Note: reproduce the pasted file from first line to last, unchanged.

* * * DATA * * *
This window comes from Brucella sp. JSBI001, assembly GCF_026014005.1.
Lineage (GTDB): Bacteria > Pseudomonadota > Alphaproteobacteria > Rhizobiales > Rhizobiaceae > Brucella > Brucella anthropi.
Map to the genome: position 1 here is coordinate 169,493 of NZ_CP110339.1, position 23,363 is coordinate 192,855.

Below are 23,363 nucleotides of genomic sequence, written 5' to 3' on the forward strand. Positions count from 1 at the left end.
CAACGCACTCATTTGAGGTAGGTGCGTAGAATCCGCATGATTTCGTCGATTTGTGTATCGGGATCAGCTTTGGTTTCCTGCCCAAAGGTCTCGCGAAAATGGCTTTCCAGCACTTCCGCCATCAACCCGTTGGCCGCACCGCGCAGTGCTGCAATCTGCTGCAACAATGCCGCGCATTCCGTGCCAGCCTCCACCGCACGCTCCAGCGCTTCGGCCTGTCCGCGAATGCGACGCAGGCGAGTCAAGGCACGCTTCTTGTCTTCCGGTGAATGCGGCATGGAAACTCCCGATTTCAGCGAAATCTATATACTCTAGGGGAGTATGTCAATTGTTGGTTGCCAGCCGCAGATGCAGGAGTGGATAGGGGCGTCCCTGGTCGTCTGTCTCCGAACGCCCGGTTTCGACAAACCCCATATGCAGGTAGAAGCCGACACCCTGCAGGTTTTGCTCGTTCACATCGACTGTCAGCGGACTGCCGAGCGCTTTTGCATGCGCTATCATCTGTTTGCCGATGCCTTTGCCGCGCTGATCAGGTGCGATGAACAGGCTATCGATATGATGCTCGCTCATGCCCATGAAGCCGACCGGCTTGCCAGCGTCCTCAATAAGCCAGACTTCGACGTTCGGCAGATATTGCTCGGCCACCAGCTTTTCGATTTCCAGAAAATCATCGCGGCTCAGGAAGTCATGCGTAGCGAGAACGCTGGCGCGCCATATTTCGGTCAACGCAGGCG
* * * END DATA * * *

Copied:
This window comes from Brucella sp. JSBI001, assembly GCF_026014005.1.
Lineage (GTDB): Bacteria > Pseudomonadota > Alphaproteobacteria > Rhizobiales > Rhizobiaceae > Brucella > Brucella anthropi.
Map to the genome: position 1 here is coordinate 169,493 of NZ_CP110339.1, position 23,363 is coordinate 192,855.

Below are 23,363 nucleotides of genomic sequence, written 5' to 3' on the forward strand. Positions count from 1 at the left end.
CAACGCACTCATTTGAGGTAGGTGCGTAGAATCCGCATGATTTCGTCGATTTGTGTATCGGGATCAGCTTTGGTTTCCTGCCCAAAGGTCTCGCGAAAATGGCTTTCCAGCACTTCCGCCATCAACCCGTTGGCCGCACCGCGCAGTGCTGCAATCTGCTGCAACAATGCCGCGCATTCCGTGCCAGCCTCCACCGCACGCTCCAGCGCTTCGGCCTGTCCGCGAATGCGACGCAGGCGAGTCAAGGCACGCTTCTTGTCTTCCGGTGAATGCGGCATGGAAACTCCCGATTTCAGCGAAATCTATATACTCTAGGGGAGTATGTCAATTGTTGGTTGCCAGCCGCAGATGCAGGAGTGGATAGGGGCGTCCCTGGTCGTCTGTCTCCGAACGCCCGGTTTCGACAAACCCCATATGCAGGTAGAAGCCGACACCCTGCAGGTTTTGCTCGTTCACATCGACTGTCAGCGGACTGCCGAGCGCTTTTGCATGCGCTATCATCTGTTTGCCGATGCCTTTGCCGCGCTGATCAGGTGCGATGAACAGGCTATCGATATGATGCTCGCTCATGCCCATGAAGCCGACCGGCTTGCCAGCGTCCTCAATAAGCCAGACTTCGACGTTCGGCAGATATTGCTCGGCCACCAGCTTTTCGATTTCCAGAAAATCATCGCGGCTCAGGAAGTCATGCGTAGCGAGAACGCTGGCGCGCCATATTTCGGTCAACGCAGGCG